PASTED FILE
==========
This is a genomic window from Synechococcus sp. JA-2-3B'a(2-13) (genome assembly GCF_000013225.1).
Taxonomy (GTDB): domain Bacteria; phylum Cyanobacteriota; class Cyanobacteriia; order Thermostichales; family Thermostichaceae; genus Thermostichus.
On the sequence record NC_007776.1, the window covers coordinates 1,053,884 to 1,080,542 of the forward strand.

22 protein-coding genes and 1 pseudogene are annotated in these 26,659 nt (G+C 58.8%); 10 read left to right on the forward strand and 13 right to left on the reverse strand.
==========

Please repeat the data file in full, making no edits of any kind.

This is a genomic window from Synechococcus sp. JA-2-3B'a(2-13) (genome assembly GCF_000013225.1).
Taxonomy (GTDB): domain Bacteria; phylum Cyanobacteriota; class Cyanobacteriia; order Thermostichales; family Thermostichaceae; genus Thermostichus.
On the sequence record NC_007776.1, the window covers coordinates 1,053,884 to 1,080,542 of the forward strand.

22 protein-coding genes and 1 pseudogene are annotated in these 26,659 nt (G+C 58.8%); 10 read left to right on the forward strand and 13 right to left on the reverse strand.